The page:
Photo Credit: Dory Dinoto

Approximately three years ago, I found myself at an aquarium concept hotel in Manila delivering a negotiation workshop for the World Health Organization (WHO)’s Regional Office for the Western Pacific.  The venue, not of CBI’s choosing, was a meeting room with a giant shark tank running along the longest wall. A scuba diver would emerge twice per day to feed the sharks, an event with which no presenter can compete.  In the years since, as CBI has ventured into virtual negotiation training design and delivery, we have learned that looming sharks pale in comparison to the myriad diversions available to e-learning course participants.

As budgets contract and travel costs skyrocket, organizations across sectors increasingly seek virtual learning opportunities as a more cost-effective approach to building institutional negotiation capacity.  CBI has been approached in recent years by corporate, public and non-profit clients to develop a range of negotiation training products in an effort to provide convenient, affordable professional development opportunities.

For Joanne Hayer, Director of Sales Training at Intralinks, a leading global technology provider of secure content sharing and collaboration platforms, the CBI-CorpU Art of Negotiation course provides “the best of both worlds…top training content at a lower price point.”  Unlike Massive Open Online Education Courses (MOOCs), which “tend to have a low retention rate because they rely exclusively on the learner’s motivation,” tailored negotiation e-courses with interactive instruction, meaningful assessment of content uptake, social learning components, opportunities for practical application, and robust internal sponsorship are more likely to help organizations achieve pedagogical and financial goals.  

Course interactivity and assessment

E-learning can indeed serve as a cost-effective alternative while offering busy participants the flexibility to learn at the most convenient times and locations.  Fully asynchronous modules satisfy the flexibility criterion but have significant drawbacks.  After developing a standalone multimedia course with the United Nations Development Programme (UNDP), CBI learned that fully self-guided modules, even those replete with attractive technology, yield lower retention rates.  Capturing participants’ attention and ensuring course completion is an ongoing challenge that can be addressed in part by a complementary program featuring both self-guided learning and instructor interaction.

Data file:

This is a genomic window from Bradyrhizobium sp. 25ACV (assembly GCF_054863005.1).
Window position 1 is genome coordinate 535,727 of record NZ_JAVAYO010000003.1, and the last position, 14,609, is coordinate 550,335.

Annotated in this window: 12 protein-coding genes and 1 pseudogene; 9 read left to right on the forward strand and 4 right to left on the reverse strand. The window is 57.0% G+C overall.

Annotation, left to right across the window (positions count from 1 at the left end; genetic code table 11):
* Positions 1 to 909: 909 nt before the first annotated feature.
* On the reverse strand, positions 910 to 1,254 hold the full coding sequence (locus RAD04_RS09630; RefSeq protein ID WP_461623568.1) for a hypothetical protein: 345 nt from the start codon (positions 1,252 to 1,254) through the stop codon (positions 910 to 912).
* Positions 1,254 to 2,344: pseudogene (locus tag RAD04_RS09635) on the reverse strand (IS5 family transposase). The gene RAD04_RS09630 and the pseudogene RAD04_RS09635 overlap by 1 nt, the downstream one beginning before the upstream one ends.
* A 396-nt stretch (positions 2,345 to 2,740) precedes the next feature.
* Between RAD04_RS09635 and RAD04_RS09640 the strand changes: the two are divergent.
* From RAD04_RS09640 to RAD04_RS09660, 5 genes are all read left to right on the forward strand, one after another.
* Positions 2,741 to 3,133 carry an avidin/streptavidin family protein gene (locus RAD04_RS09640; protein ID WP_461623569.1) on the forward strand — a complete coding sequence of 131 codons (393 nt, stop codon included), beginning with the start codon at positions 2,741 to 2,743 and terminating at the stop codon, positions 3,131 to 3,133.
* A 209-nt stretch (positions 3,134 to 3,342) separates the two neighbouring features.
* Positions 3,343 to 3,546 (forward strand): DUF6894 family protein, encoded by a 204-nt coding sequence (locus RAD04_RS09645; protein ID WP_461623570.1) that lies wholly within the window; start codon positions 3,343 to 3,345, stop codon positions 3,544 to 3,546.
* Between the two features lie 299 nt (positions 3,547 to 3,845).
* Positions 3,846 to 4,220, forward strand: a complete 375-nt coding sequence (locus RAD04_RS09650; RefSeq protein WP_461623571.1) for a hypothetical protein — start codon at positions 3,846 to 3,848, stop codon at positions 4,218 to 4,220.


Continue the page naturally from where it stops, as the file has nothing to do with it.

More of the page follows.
CBI has offered a range of dynamic instruction models from regular one-on-one email communication to interactive live webinars for all cohort participants.  Participants in WHO e-trainings have noted the effectiveness of qualitative assessment activities tailored to participants’ contexts and the importance of individualized feedback via email from the course instructor.  Courses with specialized feedback can be costly, however, so some clients opt for more traditional forms of self-guided assessment such as multiple-choice quizzes.  Though cost and time-saving, this approach provides limited opportunity for participants to engage with the material and to apply it to their own professional challenges.  More effective forms of assessment include evaluating quality of posts to the course discussion forum, assignments asking participants to analyze fictional yet context-specific case studies, and exercises requiring participants to apply theoretical concepts to their real-world experiences.